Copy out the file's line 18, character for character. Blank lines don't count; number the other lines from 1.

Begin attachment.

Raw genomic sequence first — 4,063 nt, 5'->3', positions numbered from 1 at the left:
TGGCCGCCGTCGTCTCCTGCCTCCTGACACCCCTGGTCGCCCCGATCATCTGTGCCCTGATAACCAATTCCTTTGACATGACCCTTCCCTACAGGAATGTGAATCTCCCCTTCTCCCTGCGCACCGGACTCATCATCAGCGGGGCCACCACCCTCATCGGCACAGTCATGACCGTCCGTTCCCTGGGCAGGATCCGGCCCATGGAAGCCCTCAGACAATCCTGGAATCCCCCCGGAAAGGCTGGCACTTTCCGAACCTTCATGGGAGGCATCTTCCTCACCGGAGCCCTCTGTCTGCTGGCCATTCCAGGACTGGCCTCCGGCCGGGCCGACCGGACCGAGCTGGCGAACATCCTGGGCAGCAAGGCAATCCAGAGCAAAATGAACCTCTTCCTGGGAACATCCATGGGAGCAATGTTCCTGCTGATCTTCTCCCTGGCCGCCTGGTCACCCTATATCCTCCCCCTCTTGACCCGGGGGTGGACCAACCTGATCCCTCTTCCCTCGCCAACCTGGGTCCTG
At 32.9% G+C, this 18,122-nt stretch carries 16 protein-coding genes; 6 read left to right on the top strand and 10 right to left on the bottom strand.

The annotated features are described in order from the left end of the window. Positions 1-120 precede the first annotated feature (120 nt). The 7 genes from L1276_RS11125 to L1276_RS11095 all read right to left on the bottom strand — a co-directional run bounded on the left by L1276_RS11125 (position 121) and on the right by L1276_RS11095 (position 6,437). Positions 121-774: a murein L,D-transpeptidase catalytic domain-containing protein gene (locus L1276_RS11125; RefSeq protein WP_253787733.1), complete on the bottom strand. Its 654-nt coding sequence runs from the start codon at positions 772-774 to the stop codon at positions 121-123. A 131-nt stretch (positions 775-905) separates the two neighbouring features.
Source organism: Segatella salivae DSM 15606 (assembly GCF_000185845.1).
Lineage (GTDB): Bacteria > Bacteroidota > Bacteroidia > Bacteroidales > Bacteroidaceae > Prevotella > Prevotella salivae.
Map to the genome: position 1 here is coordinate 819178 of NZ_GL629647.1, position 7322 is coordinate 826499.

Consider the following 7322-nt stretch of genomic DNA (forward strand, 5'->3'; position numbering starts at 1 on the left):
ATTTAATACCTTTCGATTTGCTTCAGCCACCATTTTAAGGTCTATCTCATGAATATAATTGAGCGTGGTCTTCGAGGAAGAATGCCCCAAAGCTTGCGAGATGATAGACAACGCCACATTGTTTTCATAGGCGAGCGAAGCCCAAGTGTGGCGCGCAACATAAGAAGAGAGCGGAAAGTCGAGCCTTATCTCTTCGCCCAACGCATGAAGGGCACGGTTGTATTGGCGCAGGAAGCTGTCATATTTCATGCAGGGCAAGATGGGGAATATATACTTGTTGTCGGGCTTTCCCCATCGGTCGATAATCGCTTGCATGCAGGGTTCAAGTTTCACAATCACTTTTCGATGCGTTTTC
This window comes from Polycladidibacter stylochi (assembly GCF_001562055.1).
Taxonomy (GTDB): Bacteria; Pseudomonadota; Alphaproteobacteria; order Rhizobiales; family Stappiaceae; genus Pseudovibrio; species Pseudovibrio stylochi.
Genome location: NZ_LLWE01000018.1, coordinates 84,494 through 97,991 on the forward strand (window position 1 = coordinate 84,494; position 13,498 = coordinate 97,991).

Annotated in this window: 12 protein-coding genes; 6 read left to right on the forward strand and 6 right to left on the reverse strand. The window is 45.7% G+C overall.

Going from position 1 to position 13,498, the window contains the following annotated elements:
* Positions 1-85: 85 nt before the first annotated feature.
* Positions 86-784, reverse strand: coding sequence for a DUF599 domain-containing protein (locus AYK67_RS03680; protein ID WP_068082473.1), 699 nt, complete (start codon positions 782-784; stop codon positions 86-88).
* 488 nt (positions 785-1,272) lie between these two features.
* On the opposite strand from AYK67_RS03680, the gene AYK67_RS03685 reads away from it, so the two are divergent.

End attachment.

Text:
* On the opposite strand from AYK67_RS03680, the gene AYK67_RS03685 reads away from it, so the two are divergent.